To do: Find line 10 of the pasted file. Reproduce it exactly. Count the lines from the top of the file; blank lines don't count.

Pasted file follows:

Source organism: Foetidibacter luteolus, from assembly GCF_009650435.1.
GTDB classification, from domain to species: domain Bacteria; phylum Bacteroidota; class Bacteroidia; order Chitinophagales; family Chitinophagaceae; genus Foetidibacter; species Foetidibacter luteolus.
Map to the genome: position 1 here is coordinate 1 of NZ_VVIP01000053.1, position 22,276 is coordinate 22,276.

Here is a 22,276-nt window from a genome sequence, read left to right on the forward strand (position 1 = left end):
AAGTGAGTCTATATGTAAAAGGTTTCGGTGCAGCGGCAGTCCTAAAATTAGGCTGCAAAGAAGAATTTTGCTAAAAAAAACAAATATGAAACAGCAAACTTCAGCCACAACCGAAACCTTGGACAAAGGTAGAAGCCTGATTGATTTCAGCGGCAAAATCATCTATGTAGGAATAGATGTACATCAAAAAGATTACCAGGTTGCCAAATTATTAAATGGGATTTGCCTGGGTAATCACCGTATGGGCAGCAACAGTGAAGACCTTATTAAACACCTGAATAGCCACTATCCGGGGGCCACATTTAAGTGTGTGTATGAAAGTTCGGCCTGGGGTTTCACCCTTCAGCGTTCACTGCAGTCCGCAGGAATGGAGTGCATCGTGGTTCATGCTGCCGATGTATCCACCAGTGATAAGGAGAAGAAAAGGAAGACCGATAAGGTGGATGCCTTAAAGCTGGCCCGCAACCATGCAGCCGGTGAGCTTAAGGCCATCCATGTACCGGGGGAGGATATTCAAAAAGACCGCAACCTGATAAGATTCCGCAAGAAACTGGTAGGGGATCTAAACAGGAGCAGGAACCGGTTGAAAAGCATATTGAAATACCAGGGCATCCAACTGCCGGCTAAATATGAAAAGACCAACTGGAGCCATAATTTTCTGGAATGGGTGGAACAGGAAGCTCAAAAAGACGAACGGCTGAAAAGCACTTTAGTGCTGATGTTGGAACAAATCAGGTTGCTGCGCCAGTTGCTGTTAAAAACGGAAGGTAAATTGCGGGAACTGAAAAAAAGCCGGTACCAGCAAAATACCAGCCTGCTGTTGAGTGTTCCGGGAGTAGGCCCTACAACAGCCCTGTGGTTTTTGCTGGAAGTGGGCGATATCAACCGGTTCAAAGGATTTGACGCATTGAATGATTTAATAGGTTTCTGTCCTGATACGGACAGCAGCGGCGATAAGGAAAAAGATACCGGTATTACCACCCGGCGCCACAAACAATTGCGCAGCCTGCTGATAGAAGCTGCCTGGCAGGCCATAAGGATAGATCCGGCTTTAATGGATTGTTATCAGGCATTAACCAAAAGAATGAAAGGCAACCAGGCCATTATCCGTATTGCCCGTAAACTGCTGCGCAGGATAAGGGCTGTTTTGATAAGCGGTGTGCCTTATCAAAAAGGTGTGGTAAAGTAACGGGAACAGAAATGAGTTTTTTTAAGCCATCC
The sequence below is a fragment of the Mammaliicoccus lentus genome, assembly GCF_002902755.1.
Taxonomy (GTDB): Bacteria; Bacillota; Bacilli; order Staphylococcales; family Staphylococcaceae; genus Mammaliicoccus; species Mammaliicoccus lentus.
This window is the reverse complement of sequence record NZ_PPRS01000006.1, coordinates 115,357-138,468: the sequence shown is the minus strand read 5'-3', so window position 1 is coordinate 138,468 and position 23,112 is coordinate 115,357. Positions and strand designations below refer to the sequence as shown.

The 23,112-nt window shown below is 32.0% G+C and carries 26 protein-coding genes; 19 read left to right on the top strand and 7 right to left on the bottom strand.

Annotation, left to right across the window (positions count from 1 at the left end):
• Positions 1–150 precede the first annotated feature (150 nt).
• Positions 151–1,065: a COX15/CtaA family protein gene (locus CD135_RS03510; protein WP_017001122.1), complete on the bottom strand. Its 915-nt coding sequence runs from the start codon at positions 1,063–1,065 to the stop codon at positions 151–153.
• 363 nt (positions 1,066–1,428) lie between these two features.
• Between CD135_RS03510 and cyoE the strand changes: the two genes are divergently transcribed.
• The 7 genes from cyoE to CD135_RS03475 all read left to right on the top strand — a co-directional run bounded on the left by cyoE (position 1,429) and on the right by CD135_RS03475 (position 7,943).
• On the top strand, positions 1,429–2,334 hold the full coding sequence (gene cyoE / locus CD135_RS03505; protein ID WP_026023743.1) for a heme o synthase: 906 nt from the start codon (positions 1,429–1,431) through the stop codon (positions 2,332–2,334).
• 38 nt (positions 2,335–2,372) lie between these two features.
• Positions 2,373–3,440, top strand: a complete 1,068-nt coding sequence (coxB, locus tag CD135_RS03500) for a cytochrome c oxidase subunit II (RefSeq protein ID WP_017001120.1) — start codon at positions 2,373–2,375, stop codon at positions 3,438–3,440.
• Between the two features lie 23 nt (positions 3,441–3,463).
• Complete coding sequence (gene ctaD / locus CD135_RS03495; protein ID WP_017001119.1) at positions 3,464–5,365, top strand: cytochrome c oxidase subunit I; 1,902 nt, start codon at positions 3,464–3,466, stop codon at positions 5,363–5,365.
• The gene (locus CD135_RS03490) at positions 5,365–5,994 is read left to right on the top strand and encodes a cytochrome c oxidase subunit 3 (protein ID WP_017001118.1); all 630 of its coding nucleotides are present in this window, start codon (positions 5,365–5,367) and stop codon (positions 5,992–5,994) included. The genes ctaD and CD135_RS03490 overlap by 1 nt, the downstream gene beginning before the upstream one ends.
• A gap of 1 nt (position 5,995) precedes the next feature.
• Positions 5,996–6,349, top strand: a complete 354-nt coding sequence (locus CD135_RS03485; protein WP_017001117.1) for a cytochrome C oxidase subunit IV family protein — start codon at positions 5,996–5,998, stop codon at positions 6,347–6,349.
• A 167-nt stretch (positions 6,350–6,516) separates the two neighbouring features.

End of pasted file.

Annotation, left to right across the window (positions count from 1 at the left end):